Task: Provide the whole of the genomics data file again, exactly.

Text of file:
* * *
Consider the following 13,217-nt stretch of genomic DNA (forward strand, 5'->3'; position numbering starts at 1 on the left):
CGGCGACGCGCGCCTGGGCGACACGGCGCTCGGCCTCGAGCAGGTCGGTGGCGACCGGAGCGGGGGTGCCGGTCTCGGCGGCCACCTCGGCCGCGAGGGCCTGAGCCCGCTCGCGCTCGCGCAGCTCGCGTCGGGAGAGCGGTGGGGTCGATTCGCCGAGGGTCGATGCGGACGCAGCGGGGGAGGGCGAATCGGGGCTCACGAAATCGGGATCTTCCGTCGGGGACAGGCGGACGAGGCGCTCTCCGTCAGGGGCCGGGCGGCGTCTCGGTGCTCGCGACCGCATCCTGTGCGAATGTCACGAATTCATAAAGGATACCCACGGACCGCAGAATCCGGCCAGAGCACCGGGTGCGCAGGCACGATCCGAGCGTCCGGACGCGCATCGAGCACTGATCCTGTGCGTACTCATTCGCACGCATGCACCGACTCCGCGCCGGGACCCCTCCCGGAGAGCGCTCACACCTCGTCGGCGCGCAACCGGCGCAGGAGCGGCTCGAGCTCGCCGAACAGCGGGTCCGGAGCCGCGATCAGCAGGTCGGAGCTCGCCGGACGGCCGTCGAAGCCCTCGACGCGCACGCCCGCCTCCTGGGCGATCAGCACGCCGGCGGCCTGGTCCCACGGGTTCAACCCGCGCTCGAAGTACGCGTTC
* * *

Consider the following 13,217-nt stretch of genomic DNA (forward strand, 5'->3'; position numbering starts at 1 on the left):
CGGCGACGCGCGCCTGGGCGACACGGCGCTCGGCCTCGAGCAGGTCGGTGGCGACCGGAGCGGGGGTGCCGGTCTCGGCGGCCACCTCGGCCGCGAGGGCCTGAGCCCGCTCGCGCTCGCGCAGCTCGCGTCGGGAGAGCGGTGGGGTCGATTCGCCGAGGGTCGATGCGGACGCAGCGGGGGAGGGCGAATCGGGGCTCACGAAATCGGGATCTTCCGTCGGGGACAGGCGGACGAGGCGCTCTCCGTCAGGGGCCGGGCGGCGTCTCGGTGCTCGCGACCGCATCCTGTGCGAATGTCACGAATTCATAAAGGATACCCACGGACCGCAGAATCCGGCCAGAGCACCGGGTGCGCAGGCACGATCCGAGCGTCCGGACGCGCATCGAGCACTGATCCTGTGCGTACTCATTCGCACGCATGCACCGACTCCGCGCCGGGACCCCTCCCGGAGAGCGCTCACACCTCGTCGGCGCGCAACCGGCGCAGGAGCGGCTCGAGCTCGCCGAACAGCGGGTCCGGAGCCGCGATCAGCAGGTCGGAGCTCGCCGGACGGCCGTCGAAGCCCTCGACGCGCACGCCCGCCTCCTGGGCGATCAGCACGCCGGCGGCCTGGTCCCACGGGTTCAACCCGCGCTCGAAGTACGCGTTC